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Naina The Big Bang

Extracts from this document...

Introduction

THE BIG BANG:

What Does It All Mean?

By Naina B


Contents

Terminology . . . . . . . . . . . . . . . . . . . . . . . . . . . . . . . . . . . . . . . 3

Introduction . . . . . . . . . . . . . . . . . . . . . . . . . . . . . . . . . . . . . . . 4

The  Development and Progression

of the Big Bang Theory. . . . . . . . . . . . . . . . . . . . . . . . . . . . .  5

Evidence . . . . . . . . . . . . . . . . . . . . . . . . . . . . . . . . . .  . . . . . . .  7

Flaws . . . . . . . . . . . . . . . . . . . . . . . . . .  . . . . . . . . . . . . . . . . . .  8

Controversy . . . . . . . . . . . . . . . . . . . . . . . . . . . . . . . . . . . . . . .  9

Conclusion . . . . . . . . . . . . . . . . . . . . . . . . . .  . . . . . .  . . . . . .   10

Before the Big Bang . . . . . . . . . . . . . . . . . . . . . . . . . . . . . . . . 11

Apocalypse . . . . . . . . . . . . . . . . . . . . . . . . . . . . . . . . . . . . . . .  11

Bibliography & Evaluation. . . . . . . . . . . . . . .  . . . . . .  . . . . .  12


Terminology

Here I have explained some of the terms that I will be using throughout the case study.

  • A dimension is a measurable distance. There are four dimensions know to us.
  • Space is the name for three dimensions (length, width and breadth) combined. Space defines where an event happens.
  • Time Is the fourth dimension that defines when an event happens.
  • Spacetime is the combination of all four dimensions (space and time) to create a co-ordinate system that allows specific events to be pinpointed by where and when they happen.
  • If a universe is static it isn’t expanding or contracting.
  • When the position of dark lines in the spectrum of a galaxy’s light is shifted towards the red end of the spectrum it is called redshift. It is thought that the speed at which galaxies are moving can be worked out by looking at the amount of redshift.
  • A singularity is a point with no dimensions. The laws of physics don’t apply to a singularity.
  • CBR stands for Cosmic Background Radiation, whichis microwave radiation that fills the entire universe.
  • The Planck Epoch is the time between 0-10-43 seconds (approximately), after the beginning of the universe.2

.


Introduction

...read more.

Middle

EVIDENCE FOUR

There is a large amount of Hydrogen and Helium in the universe, which backs up the idea that Hydrogen and Helium formed within the first three minutes of the Big Bang.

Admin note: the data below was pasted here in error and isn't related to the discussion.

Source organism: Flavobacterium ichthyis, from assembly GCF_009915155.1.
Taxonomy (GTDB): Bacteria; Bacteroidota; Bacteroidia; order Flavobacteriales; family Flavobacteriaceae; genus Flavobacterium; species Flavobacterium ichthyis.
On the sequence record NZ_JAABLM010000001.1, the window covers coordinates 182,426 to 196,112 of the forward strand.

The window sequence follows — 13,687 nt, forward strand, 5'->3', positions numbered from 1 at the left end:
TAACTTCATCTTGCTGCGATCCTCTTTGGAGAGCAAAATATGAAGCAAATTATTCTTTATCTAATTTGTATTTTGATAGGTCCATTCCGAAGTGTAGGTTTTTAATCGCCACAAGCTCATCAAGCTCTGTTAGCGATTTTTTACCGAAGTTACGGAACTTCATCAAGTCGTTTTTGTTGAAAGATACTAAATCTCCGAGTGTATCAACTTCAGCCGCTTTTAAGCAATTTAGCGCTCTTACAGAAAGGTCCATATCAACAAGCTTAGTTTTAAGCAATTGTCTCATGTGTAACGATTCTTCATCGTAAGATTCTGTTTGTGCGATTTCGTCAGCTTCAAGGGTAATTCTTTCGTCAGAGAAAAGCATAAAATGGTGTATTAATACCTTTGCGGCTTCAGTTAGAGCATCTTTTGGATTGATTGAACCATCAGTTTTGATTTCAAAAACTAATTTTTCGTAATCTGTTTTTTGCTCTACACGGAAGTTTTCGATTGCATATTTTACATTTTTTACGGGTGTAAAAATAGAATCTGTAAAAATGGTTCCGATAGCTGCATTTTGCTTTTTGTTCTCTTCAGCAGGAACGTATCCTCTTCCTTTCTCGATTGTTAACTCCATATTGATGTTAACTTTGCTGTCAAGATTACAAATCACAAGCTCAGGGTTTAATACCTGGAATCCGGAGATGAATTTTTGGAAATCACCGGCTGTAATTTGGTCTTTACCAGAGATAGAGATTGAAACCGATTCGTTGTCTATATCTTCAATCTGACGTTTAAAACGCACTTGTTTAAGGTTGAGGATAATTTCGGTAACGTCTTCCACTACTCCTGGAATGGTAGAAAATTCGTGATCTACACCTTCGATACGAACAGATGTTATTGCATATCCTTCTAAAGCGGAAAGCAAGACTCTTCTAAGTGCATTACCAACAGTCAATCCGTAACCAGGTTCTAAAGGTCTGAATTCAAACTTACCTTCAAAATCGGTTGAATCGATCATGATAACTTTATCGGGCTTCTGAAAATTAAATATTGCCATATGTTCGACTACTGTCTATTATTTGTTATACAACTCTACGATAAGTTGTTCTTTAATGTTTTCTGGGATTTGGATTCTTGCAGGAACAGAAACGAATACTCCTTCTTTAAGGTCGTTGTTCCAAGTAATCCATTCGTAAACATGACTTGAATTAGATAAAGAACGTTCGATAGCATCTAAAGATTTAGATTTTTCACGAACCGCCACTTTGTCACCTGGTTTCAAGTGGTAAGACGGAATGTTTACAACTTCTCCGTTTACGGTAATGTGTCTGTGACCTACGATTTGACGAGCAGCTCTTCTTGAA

The Development and Progression of the Big Bang Theory

1791         Erasmus Darwin

Described a universe that contracts and expands in a repeated way.

1826         Heinrich Wilhelm Olbers

Stated that in a static infinite universe the night sky should be bright, but the sky as we see it is dark, and so, the universe must be finite and non-static.

1848        Edgar Allen Poe

Suggested that the universe began as a single ‘primal’ particle and expanded from a force that he called ‘divine volition’, one of the two forces that makes up all matter (repulsion and attraction). He believed that the universe would be drawn together by gravity to repeat the repulsion and then, attraction.

1910s         Vesto Slipher and later Carl Wilhelm Wirtz

Observed that spiral nebulae were moving away form Earth. Wirtz also observed a redshift in nebulae

Albert Einstein

His theory of General Relativity admitted that the universe couldn’t posssibly be static.

1927        Georges Lemaitre

Suggested  that the universe began as a single atom of energy that was hot and dense. The atom exploded, which caused space to expand outward.

1929        Edwin Hubble & Milton Humason

Edwin Hubble discovered that multiple galaxies existed, and that therefore the Milky Way wasn’t the entire universe (as was believed at that time).

...read more.

Conclusion

The expanding space idea suggests that the Big Bang was not a gigantic explosion but was instead an expansion of space.”This implies that the Big Bang theory was a gigantic explosion, when various sources[1]clearly state that this is not the case, and that the original theory is that space expanded, not that the singularity ‘exploded’. Such inaccuracies are included throughout the article, but I used the information that was relevant, and chose reasonable arguments against the theory. Most of the information from here wasn’t very reliable, though there were a few good points.
  1. http://www.virtualsciencefair.org/2004/khak4a0/public_html/problems.html
  2. http://www.rense.com/general53/bbng.htm
  3.  http://www.big-bang-theory.com/
  4. http://www.telescopes-astronomy.com.au/telescopes039.htm
  5. http://www.biblelife.org/bigbang.htm


[1] ThePenguin Dictionary of Science (by various authors, ISBN: 0-141-01074-6) includes this under the definition of ‘Big Bang’:  “…the Universe was born in a rapid expansion from a condition of ultra-high density. http://map.gsfc.nasa.gov/m_uni/uni_101bb1.html (NASA) says: “. . . 12 to 14 billion years ago, the portion of the universe we can see today was only a few millimetres across. It has since expanded from this hot dense state. . .

...read more.

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